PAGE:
to interrogatories, admissions, depositions, and affidavits on file indicate that there is no
genuine issue of material fact and that the moving party is entitled to judgment as a matter of
law. Celotex Corp. v. Catrett, 477 U.S. 317, 322 (1986). When the burden at trial will rest on the
non-moving party, the moving party need not produce evidence to negate the elements of the
non-moving party’s case; rather, it need only point out the absence of supporting evidence. See
id. at 322–23.
If the movant satisfies its initial burden of showing that there is no genuine dispute of
material fact, the nonmovant must demonstrate that there is, in fact, a genuine issue for trial by
going “beyond the pleadings” and “designat[ing] specific facts” for support. Little v. Liquid Air
Corp., 37 F.3d 1069, 1075 (5th Cir. 1994) (citing Celotex, 477 U.S. at 325). “This burden is not
satisfied with some metaphysical doubt as to the material facts,” by conclusory or
unsubstantiated allegations, or by a mere “scintilla of evidence.” Id. (internal quotation marks
and citations omitted). However, “[t]he evidence of the non-movant is to be believed, and all
justifiable inferences are to be drawn in his favor.” Anderson v. Liberty Lobby, Inc., 477 U.S. 242,
255 (1985) (citing Adickes v. S. H. Kress & Co., 398 U.S. 144, 158–59 (1970)). While not weighing
the evidence or evaluating the credibility of witnesses, courts should grant summary judgment
where the critical evidence in support of the nonmovant is so “weak or tenuous” that it could
not support a judgment in the nonmovant’s favor. Armstrong v. City of Dall., 997 F.2d 62, 67 (5th
Additionally, Local Rule 56.1 requires the movant to file a statement of material facts as
to which it “contends there is no genuine issue to be tried.” The opposing party must then set
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forth a “short and concise statement of the material facts as to which there exists a genuine
issue to be tried.” W.D. La. R. 56.2. All material facts set forth in the movant’s statement “will
be deemed admitted, for purposes of the motion, unless controverted as required by this rule.”
Plaintiff’s Negligence Claim
Sepulvado sued O’Reilly for negligence under Louisiana Revised Statute 9:2800.6. This
statute provides that merchants owe a duty to persons using their premises to “exercise
reasonable care to keep [their] aisles, passageways, and floors in a reasonably safe condition.”
La. R.S. § 9:2800.6(A). “This duty includes a reasonable effort to keep the premises free of any
hazardous conditions which reasonably might give rise to damage.” Id. When a negligence claim
is brought against a merchant based on injuries sustained in a fall caused by a condition on the
merchant’s premises, a plaintiff has the burden of establishing all elements of his negligence
claim and, additionally, that:
(1) The condition presented an unreasonable risk of harm to the claimant and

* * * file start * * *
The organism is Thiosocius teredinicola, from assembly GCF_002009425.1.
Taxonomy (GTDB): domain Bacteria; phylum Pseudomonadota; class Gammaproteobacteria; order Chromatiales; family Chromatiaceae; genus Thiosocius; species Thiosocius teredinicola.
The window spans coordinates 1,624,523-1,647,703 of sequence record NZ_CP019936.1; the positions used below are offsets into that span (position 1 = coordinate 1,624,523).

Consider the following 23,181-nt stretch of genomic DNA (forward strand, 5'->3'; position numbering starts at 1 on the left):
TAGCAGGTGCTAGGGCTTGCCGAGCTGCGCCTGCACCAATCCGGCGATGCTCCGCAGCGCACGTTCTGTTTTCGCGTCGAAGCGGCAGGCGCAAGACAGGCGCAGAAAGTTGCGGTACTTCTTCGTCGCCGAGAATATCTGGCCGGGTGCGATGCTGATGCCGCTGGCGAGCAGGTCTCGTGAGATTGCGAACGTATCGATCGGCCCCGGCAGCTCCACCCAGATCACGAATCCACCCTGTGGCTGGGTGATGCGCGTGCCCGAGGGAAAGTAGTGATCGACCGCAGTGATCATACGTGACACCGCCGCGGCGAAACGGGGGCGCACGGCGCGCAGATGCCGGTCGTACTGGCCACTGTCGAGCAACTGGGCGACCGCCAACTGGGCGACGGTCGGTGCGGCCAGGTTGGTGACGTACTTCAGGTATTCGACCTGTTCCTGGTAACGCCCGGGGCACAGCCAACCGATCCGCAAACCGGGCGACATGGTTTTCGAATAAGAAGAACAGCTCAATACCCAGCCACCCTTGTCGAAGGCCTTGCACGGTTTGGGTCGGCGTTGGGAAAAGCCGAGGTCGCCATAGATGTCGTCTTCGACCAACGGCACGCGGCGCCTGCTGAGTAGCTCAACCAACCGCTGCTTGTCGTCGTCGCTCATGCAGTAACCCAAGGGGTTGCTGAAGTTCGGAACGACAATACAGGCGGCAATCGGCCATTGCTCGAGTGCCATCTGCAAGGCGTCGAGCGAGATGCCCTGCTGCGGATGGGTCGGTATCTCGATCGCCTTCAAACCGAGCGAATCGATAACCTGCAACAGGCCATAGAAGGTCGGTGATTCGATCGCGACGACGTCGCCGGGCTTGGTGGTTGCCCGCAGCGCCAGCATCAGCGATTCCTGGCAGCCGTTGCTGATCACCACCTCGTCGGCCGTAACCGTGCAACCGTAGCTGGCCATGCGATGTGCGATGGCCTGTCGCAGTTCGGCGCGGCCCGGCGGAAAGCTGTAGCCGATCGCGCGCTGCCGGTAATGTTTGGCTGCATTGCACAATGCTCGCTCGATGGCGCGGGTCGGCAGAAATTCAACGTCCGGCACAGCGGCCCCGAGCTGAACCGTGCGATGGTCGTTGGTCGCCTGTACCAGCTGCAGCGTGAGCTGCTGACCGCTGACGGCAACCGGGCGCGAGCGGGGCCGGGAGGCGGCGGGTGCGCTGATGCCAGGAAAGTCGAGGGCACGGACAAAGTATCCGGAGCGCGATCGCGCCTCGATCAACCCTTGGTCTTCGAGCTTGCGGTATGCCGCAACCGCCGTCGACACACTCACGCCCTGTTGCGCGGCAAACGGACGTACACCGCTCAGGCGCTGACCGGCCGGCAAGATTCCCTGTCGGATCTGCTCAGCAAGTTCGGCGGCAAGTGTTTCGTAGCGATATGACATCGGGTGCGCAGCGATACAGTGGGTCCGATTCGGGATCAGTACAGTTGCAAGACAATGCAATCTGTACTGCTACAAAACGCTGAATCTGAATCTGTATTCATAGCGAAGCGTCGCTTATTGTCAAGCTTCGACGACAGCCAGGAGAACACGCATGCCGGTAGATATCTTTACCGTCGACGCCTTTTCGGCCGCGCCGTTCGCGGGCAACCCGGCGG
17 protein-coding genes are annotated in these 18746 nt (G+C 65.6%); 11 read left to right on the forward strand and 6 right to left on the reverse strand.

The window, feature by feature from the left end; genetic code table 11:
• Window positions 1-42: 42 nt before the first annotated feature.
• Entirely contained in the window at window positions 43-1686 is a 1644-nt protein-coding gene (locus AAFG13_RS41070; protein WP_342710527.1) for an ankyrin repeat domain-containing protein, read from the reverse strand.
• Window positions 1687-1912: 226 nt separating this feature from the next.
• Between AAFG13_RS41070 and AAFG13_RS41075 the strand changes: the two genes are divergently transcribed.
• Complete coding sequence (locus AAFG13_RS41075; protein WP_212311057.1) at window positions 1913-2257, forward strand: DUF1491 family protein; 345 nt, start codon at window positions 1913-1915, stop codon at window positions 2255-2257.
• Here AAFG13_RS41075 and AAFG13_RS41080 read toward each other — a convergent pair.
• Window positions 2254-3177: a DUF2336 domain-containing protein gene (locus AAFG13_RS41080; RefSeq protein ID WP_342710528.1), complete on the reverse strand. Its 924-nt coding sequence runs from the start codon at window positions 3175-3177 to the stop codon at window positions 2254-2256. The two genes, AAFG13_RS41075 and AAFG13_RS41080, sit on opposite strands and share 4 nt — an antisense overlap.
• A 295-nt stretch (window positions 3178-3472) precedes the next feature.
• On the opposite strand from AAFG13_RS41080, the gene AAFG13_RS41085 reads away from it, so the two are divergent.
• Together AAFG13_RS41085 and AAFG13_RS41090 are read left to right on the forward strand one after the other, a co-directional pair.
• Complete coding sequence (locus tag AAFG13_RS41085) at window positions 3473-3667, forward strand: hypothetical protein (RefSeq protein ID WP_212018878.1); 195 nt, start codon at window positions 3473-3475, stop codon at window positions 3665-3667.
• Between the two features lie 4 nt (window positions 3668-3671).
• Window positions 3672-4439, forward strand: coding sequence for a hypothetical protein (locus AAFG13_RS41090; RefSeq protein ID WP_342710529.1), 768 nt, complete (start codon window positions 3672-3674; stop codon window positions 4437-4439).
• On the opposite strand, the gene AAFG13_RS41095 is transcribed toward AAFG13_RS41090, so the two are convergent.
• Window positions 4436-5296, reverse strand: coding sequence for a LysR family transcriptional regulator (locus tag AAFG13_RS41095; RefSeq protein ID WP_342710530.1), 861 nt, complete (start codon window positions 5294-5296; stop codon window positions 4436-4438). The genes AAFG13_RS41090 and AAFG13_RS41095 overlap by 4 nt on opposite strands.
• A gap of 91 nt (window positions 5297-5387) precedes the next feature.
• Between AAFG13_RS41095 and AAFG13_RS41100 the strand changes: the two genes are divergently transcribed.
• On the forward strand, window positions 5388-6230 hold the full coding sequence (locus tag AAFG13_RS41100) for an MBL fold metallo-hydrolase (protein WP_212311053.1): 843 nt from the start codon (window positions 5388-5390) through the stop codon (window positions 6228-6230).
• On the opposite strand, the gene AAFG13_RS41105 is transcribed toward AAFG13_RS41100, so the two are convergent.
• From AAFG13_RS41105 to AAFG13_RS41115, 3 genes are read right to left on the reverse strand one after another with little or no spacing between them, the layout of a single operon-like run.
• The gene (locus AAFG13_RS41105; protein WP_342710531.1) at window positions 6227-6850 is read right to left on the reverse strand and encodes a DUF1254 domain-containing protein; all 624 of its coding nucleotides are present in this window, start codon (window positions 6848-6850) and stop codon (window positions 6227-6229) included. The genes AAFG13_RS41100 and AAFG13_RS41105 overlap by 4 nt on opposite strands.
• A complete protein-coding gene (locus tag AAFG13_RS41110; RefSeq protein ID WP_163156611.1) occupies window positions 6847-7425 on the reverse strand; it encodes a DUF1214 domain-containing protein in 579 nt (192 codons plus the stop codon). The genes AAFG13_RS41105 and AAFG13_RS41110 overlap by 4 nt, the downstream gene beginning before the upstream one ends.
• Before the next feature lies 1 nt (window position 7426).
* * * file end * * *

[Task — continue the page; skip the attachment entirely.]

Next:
that risk of harm was reasonably foreseeable.
(2) The merchant either created or had actual or constructive notice of the
condition which caused the damage, prior to the occurrence.
(3) The merchant failed to exercise reasonable care. In determining reasonable
care, the absence of a written or verbal uniform cleanup or safety procedure is
insufficient, alone, to prove failure to exercise reasonable care.
La. R.S. § 9:2800.6(B).
In this case, O’Reilly challenges Sepulvado’s ability to prove the second element specific
to a merchant slip and fall case—that O’Reilly either created or had notice of the oil spill.
Record Document 12-1 at 11. Because this is a crucial element of his negligence claim, O’Reilly
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argues that Sepulvado’s claim must therefore be dismissed. Id. at 16-17. Sepulvado does not
allege that O’Reilly created the dangerous condition and concedes that the evidence does not
show that it had actual notice of the oil spill. Record Document 24 at 7-8. He does argue that
genuine issues of material fact relevant to whether O’Reilly had constructive notice of the spill
remain and make summary judgment inappropriate. Record Document 24 at 9-10. Hence, the
Court will focus only on whether Sepulvado has created a genuine issue of material fact
regarding whether O’Reilly had constructive notice of the oil spill prior to Sepulvado’s fall.
Constructive notice is statutorily defined to mean that:
[T]he claimant has proven that the condition existed for such a period of time
that it would have been discovered if the merchant had exercised reasonable
care. The presence of an employee of the merchant in the vicinity in which the
condition exists does not, alone, constitute constructive notice, unless it is
shown that the employee knew, or in the exercise of reasonable care should
have known, of the condition.
La. R.S. § 9:2800.6(C)(1). “Whether the period of time is sufficiently lengthy that a merchant
should have discovered the condition” is a fact question, but “there remains the prerequisite
showing of some time period.” White v. Wal-Mart Stores, Inc., 97-0393 (La. 9/9/97), 699 So. 2d
1081, 1084. In other words, a plaintiff must show not only that the condition existed at the
time of the incident, but present some positive evidence that the condition existed for some
period of time before the fall as well. Id. This showing need not be “specific in minutes or
hours.” Id. However, “[i]t is insufficient for a plaintiff to rely on ‘[m]ere speculation or
suggestion.’” Peterson v. Brookshire Grocery Co., 751 F. App’x 533, 536 (5th Cir. 2018) (quoting